“I thought someone had shot off a rifle when that ball was popped,” Sparky told me several years later. “I was standing in the dugout and ducked my head a little. I thought the American Leaguers were takin’ the game real serious and started to shoot at me.”
As manager of the 1970 National League champion Cincinnati Reds, Sparky was honored to serve as his league’s manager. Unlike some players and even managers who prefer to use the All-Star break as a three-day vacation away from the park, throughout his career Sparky relished any opportunity to participate in the game.
“That’s a privilege no man should try to duck,” he always maintained. “There’s plenty of time for vacations once the career is over.”
I was assigned to write a feature story on Sparky, the hottest young manager in either league, who had led the Reds to the pennant in his rookie year when he was only 36 years old.
The meeting occurred on fashionable Washington Boulevard just outside of the old Book-Cadillac Hotel, where the All-Star players and league representatives were housed.
The high-rent stores of downtown lined both sides of Washington Boulevard. With theaters, restaurants, hotels, shopping, taxis, buses, streetcars, and an endless stream of locally made automobiles congesting almost every street, Detroit was a vibrant antithesis to the image it bears today.
Despite its creeping demise, the blue-collar city was proud of its rich sports tradition, and the All-Star Game couldn’t have enjoyed a finer setting.
My fondest memories of growing up in the shadow of the ballpark still center on baseball. Detroit was a scrappy newspaper town, and I devoured each word written about each game in all of the three dailies operating at the time.
Then, the Tigers had such memorable players as Jim Bunning, Harvey Kuenn, Norm Cash, and Ray Boone. Of course, Al Kaline was the centerpiece of all those teams. He became the youngest American League player in history to win a batting title with a .340 average in 1955 at the age of 20. He played forever and wound up in baseball’s Hall of Fame. Working for the Tigers at the time of his 1979 induction, I was privileged to write his induction speech.
Although at the time I had never met any of those players, I had once caddied for long-ago Tigers manager Jimmie Dykes when I was a kid. Never did I dare to imagine, however, that one day I would be assigned to interview Sparky Anderson before an All-Star Game.
And get paid for the privilege!
Even before all of his hair turned toothpaste white, Sparky had the jagged facial features that made it impossible for him to blend into a crowd. Upon seeing him step out of the cab he had taken from the airport, a swarm of kids and a few adults surrounded Sparky, begging for his autograph. I decided to slip inside of the lobby and wait until he was finished.
I watched him closely and noticed that despite the hassle, a smile never left his face. Suddenly, the circle of autograph hounds bolted toward a cab that stopped slightly up the street. Out of a back door emerged Hank Aaron, leaving Sparky free to enter the hotel.
“I gotta use that trick more often,” Sparky joked to the bellman. “Kinda funny how small someone gets when Henry comes around.”
As Sparky was walking toward the front desk, I worked up the nerve to introduce myself to ask if he would be willing to answer a few quick questions before retiring to his room.
My stomach was doing double-time jumping jacks, and he must have sensed the apprehension bubbling in my gut. Over the years I discovered how compassionate Sparky always was to every member of the media. Representatives from dailies, weeklies, or battery-assisted radio stations were all treated the same.
Gently he led the conversation just enough to allow me to recover some semblance of control.
The interview was brief, and I’ve forgotten almost all we talked about. One significant memory of the occasion, however, remains forever fresh in my mind. Throughout the interview, he repeatedly referred to me by name, almost as if he had known me for several years instead of from the moment when I introduced myself.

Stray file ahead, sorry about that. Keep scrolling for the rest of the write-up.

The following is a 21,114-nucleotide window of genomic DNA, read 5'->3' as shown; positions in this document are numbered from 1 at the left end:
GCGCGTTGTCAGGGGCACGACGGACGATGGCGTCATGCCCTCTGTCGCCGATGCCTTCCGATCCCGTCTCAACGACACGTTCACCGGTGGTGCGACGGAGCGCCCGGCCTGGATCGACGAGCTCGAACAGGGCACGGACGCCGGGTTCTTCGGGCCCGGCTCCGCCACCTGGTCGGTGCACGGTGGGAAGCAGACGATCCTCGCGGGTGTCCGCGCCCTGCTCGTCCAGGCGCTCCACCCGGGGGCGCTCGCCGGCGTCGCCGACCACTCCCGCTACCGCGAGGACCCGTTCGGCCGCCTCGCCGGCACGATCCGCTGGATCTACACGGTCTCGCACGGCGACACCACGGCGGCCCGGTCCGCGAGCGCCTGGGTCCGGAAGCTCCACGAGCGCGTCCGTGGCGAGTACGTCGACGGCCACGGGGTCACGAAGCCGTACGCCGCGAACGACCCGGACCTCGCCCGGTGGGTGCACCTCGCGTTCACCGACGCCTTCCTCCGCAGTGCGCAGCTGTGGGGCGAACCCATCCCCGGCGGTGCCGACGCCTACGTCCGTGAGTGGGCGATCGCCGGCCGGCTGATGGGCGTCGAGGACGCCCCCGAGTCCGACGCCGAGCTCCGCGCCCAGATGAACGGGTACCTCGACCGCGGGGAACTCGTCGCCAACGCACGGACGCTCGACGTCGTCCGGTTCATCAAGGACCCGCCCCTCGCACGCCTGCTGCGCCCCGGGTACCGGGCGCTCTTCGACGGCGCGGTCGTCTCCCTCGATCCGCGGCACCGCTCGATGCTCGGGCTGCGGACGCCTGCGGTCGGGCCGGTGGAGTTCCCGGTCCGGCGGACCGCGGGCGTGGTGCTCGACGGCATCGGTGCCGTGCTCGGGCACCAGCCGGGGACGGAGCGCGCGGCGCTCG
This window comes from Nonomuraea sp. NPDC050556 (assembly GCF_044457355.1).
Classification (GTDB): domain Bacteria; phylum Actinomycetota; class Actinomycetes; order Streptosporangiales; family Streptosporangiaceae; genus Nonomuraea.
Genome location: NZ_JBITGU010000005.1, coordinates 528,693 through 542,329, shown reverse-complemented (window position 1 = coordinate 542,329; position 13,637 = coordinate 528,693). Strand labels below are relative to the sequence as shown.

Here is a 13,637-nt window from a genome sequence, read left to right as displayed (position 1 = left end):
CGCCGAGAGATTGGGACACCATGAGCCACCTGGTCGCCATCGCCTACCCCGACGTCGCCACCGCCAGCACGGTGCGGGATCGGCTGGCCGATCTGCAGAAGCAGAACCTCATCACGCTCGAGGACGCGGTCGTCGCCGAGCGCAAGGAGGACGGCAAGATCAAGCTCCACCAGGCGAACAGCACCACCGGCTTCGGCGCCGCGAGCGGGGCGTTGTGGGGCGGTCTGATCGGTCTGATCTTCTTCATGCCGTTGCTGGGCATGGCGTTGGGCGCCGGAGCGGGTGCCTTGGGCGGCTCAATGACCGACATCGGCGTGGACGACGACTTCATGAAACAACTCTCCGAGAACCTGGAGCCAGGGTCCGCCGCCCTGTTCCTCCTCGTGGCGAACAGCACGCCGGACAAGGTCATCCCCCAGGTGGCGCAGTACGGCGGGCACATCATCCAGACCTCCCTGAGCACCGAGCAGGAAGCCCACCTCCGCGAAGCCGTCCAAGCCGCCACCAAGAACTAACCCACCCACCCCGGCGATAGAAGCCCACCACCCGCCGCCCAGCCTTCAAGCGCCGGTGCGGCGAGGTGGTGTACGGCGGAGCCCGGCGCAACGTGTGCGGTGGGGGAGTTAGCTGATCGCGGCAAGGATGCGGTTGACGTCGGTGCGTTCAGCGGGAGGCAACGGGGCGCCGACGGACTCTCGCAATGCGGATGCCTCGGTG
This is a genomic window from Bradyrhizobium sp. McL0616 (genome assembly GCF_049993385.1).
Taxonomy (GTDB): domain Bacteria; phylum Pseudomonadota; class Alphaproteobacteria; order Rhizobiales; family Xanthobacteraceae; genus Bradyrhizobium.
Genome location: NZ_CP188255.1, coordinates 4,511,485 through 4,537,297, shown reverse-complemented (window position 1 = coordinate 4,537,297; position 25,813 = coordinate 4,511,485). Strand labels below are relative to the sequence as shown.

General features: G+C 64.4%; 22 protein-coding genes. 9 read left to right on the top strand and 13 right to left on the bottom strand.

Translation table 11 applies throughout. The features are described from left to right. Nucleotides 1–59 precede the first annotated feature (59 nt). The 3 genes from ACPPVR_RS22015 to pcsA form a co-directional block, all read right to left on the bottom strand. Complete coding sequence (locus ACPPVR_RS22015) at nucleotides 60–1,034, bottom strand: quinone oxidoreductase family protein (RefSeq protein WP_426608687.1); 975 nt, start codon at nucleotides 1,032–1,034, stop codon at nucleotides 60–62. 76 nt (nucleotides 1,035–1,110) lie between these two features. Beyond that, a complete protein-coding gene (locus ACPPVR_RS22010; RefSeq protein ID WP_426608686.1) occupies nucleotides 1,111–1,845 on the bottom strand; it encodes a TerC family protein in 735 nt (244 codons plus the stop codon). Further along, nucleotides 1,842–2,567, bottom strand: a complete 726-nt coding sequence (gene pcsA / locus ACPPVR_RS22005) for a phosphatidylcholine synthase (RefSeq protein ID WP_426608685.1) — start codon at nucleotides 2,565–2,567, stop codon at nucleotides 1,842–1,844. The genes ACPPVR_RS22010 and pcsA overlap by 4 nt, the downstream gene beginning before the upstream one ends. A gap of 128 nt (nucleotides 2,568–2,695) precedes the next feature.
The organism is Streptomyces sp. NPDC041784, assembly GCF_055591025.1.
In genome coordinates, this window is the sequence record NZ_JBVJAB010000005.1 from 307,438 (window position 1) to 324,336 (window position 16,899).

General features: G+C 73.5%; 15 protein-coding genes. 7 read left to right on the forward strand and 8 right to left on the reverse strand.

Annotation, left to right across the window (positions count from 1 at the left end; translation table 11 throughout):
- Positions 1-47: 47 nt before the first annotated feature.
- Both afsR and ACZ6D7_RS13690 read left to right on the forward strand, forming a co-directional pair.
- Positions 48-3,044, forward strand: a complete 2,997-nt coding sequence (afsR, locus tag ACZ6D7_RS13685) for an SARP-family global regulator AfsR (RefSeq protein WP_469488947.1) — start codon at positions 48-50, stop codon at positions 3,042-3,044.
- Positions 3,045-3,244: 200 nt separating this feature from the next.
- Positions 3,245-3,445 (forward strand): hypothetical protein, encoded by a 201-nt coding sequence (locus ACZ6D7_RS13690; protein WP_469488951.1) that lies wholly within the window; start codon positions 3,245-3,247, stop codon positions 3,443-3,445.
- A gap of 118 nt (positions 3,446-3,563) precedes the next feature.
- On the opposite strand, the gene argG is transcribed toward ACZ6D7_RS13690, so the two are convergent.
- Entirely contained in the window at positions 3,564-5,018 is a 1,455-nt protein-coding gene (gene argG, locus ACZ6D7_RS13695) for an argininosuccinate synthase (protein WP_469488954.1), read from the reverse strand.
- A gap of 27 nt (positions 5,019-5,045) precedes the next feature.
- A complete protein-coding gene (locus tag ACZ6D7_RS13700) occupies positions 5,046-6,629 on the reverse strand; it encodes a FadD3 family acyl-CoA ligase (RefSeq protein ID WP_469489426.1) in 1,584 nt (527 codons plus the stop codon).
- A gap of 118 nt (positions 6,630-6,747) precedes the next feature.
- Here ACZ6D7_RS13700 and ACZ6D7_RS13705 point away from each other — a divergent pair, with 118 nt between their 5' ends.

“Daniel, my boy,” he started. He enjoyed using my full first name throughout our years together. “You gotta know somethin’ before we even start. You got the most beautiful ballpark right up the street from here. This is what a big-league ballpark is supposed to look like. And don’t you ever forget it. It’s the best one around.”
I already knew that. It didn’t matter at the time that the only other major-league park I had ever personally seen was Cleveland’s Municipal Stadium. In retrospect, however, I now realize what he had done.
With just a smile and a few kind words about the park I had loved since being a kid, he had taken control of the situation. As always with the media, he was the man in charge.
He then told the story about when he was 18 years old and his Los Angeles American Legion baseball team won the 1953 national championship at the park when it was called Briggs Stadium. “We got the chance to meet Joe Louis,” he said proudly. The heavyweight champion who captured America’s heart with his knockout of German Max Schmeling had been raised in Detroit. “I never was the kind to idolize any particular athlete,” Sparky continued. “But Joe Louis was special. Besides my father, Joe Louis was probably the only man I ever idolized. That made Detroit very special to me.”
I remember no other specifics of the meeting other than the fact that Sparky was the closest thing to Ozzie Nelson I had ever met. He was reassuring without any hint of presumption. He thanked me for the interview for which I still remain grateful.
Our next meeting occurred in March 1973. Sparky was still busy putting together all the parts of what came to be known as the Big Red Machine. I was a rookie baseball writer covering my first spring training.
The Tigers were playing Cincinnati in Tampa, and we met in the Reds’ clubhouse before the game. Once more I introduced myself, and again he was the gracious diplomat. He spent as much time answering questions for me as he did for a longtime veteran from the New York Times, or even for a writer from one of the two Cincinnati dailies.
I thought about how fortunate those two beat writers were to cover a manager as graciously cooperative as Sparky day after day. The manager of the Tigers was Billy Martin. Billy was a fiery and competent manager. But his personality was never mistaken for Sparky’s ... and certainly not Ozzie Nelson’s.